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Toyota Camry Hybrid

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  • kdhspyderkdhspyder Posts: 7,160
    Normally $500. At the moment we do not have any firm deposits because we do not have firm pricing. We do have an 'interest list' about 10-20 deep. I will enquire tomorrow though.
  • I have been waiting to buy a TCH 4-cyl. I test drove a '07 TC 4-cyl XLE two days ago and actually was disappointed with a few things. I currently drive a Gen 3 (1993) Camry 4-cyl. The 07 has a lot less visibility and less glass. The height of front windows (bottom of sill to top) is noticeably less than my '93 and the rear visibility was substantially worse. I am 5'4". I cranked the seat height up the way I like it which helped a little - the driver seat adjustments are nice (the passenger seat has no height adjustments :( I had just little room above my head (car had a sunroof which I won't get). I did like the telescoping steering wheel. The other thing was that on a curving uphill freeway entrance I gunned it and it actually felt a little more sluggish than my '93! The sales guy said that wasn't possible. So I started to doubt my own judgment. The car has a VERY different feel from my '93 - less road feel and sort of more Le Sabre-like. So maybe I was feeling more isolation from the road rather than less acceleration power? I guess I will have to just go drive one again - this experience has actually made me wonder if the TCH will really be the right car for me. I want a very quiet comfortable ride (#1), reliability, good mileage, all the safety features including traction control, and I prefer Japanese cars. I really wish I could drive TCH 4-cyl now. Isn't it supposed to have a little more power than the TC 4-cyl?
  • mary99mary99 Posts: 65
    Interesting. I just posted on the 2007 Camry forum that I just drove an 02 XLE 4-cyl and the 07, and the 2002 felt like it had a lot more power.

    I think the TCH is supposed to be similar in power to the 6 cyl.
  • kdhspyderkdhspyder Posts: 7,160
    TCH is rated at ~192 hp which is about the same as the 3.0L V6 in camry's during the last 10 yrs.

    The 2.4L ICE is rated in the high 150's hp. There is a significant difference ( subject to be tested ).

    I think, annie & mary, what you might be sensing is the normal 'stiffness' in a brand new vehicle as the engine gets broken in. Normally it's at 1000 mi, then 5000 mi and again ~ 20000 mi. This engine is the same as the last gen with slightly tweaked hp. This Gen6 is about 150 lbs heavier than that last 2002 model.

    However if it wasnt told to you beforehand this new Gen6 has added electronic throttle control ( ETC-i ) and a 5 spd electronic transmission.

    What this means is that there is no mechanical linkage to the throttle and in the shifting. By your input on the pedal in conjunction with he sensors in the vehicle, the various computers sense what combination of fuel, air timing and gear that you will need for the specific condition you are in; i.e. City, Highway, flat, hilly, mountains, sealevel or Rockies.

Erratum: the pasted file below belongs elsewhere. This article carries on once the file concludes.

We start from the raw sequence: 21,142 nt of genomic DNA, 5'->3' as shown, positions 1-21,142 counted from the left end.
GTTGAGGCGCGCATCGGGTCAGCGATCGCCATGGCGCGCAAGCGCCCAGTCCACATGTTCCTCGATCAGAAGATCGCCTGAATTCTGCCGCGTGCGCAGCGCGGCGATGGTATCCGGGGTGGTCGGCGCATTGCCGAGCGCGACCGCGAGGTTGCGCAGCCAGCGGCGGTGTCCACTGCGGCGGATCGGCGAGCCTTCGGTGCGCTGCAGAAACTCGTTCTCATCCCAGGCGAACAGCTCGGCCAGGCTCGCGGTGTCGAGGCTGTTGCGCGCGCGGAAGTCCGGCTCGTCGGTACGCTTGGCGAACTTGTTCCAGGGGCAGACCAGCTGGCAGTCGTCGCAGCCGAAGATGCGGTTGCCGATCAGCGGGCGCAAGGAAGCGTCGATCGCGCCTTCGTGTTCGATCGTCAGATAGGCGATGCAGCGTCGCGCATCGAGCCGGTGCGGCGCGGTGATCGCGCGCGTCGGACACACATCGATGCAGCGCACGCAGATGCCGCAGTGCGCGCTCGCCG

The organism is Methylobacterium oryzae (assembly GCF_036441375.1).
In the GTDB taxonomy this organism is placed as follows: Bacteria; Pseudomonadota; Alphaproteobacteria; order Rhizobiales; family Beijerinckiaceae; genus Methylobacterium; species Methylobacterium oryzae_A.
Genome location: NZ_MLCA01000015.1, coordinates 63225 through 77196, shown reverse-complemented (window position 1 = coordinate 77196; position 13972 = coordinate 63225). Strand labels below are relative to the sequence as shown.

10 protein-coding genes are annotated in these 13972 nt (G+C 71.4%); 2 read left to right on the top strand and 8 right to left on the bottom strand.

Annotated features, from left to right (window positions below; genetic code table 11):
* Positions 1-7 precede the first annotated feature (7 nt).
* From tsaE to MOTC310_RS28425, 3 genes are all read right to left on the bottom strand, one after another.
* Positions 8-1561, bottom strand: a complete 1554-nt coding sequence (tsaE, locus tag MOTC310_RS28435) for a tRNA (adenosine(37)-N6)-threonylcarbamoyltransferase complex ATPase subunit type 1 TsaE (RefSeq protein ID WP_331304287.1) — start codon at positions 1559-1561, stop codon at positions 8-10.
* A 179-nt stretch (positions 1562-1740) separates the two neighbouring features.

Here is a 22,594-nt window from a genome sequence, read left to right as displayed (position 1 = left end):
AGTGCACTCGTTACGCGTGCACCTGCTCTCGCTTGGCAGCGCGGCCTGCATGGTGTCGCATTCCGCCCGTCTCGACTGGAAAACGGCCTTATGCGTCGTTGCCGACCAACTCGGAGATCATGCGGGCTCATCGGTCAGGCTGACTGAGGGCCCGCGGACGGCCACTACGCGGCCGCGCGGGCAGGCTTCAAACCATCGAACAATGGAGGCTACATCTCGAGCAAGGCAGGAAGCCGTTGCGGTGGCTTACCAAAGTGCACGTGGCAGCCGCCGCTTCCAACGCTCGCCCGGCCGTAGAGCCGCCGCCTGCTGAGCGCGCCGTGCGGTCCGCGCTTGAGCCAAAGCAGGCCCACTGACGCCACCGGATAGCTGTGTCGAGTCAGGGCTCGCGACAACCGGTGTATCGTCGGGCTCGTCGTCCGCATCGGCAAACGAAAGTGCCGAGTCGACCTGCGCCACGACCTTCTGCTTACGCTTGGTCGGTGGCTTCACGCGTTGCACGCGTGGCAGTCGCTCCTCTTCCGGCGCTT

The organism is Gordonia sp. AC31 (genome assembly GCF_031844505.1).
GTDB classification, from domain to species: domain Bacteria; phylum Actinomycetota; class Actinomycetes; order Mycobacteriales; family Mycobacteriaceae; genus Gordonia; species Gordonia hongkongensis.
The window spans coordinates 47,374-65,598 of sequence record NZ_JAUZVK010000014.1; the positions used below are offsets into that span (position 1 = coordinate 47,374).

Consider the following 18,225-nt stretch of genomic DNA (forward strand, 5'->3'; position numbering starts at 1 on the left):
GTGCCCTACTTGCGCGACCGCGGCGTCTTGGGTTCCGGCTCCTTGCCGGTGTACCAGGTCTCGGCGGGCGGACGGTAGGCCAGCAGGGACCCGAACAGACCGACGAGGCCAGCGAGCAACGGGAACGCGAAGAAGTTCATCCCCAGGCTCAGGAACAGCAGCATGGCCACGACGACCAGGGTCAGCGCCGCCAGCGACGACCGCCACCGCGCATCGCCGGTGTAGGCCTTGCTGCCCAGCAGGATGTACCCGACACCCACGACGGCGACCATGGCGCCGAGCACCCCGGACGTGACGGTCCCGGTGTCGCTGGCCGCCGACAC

This does have somewhat of a disconnected sense in that the 'bumps and grinds' that used to occur in mechanical autos is being replaced by 'whirrs and hums' if you will of the modern electronic auto. Overall this system is simpler ( less parts ) and easier to maintain. For example in your 1993 Camry there was a distributor, rotor and sparkplug wiring. In 1998 this was eliminated on all Toyota's in favor of an induction coil on each spark plug.

    I'm not a techie at all but even I understand that this entire mechanical system - the distributor and rotors - is no longer there. The vehicles are simpler.
  • cooldad24cooldad24 Posts: 162
    I am also consider to buy TCH and saving cost is one of the reason. No, I don't drive a lot like some one and have minivan for long trips. So main usage is in the city with mixed highway and local for commuting. AS the tendancy of gas price increasing, the advantage of high gas mileage is more obvious. Plus unstable status in mideast, the gas supply could even in restriction. I forsee the gas price will soon break $3.00/g and even $3.50 in SF Bay area. Plus I can drive in Carpool lane with TCH, a plus when occasional need in a hurry.

    Accleration is very subjective and should consider driving environment and need, and there is no absolute answer. But for most driving condition as I observed, 10-12 0-60 is needed and used. I am more concern about hp/lb number which really help in passing and up hill driving. Unless drag racing or frequently changing lanes for passing slower than you drive cars, you don't need so much power. However, at very rare occasion such as followed by bad guys or suspected criminal, fast acceleration will help to get rid of the follower at least till you got safer crowdy place.

    AS to CR's April issue about the Hybrid vs gas, there are some assumptios that will greatly affect the outcomes. First of all, they use $2.50/g price. In SF bay area, it's higher than this so the gas saved is more than it list. Of cause, in the area gas is cheaper, the saving is less.
    Second, the depreciation price is based on less than 5 years with limited survey samples. Used car buyer don't feel comfortable to buy hybrid due to insufficient reliability records and the worry of battery replacement cost. Some even think they need to be plugged to charge the electric engine (don't laugh, it's true). This could change in the futures since the last 3 years' records shown they have been very reliable(because they are all made by Japanese Auto companies?) For whom, like me, keep the vehicle more than 10 years, might want to add the new battery cost into the overall cost though, which could cost $2,000 to $3,000.
    Third, they list the maintenance cost higher since owner don't trust individual garage can service the Hybrid so prefer Dealer doing it, which usually cost more. Actually they suggest the individual gerage can do it since is gas engine power system need the maintenance most. In long term, as long as the population of hybrid increase, individual garage have to learn how to service hybrid to stay in business.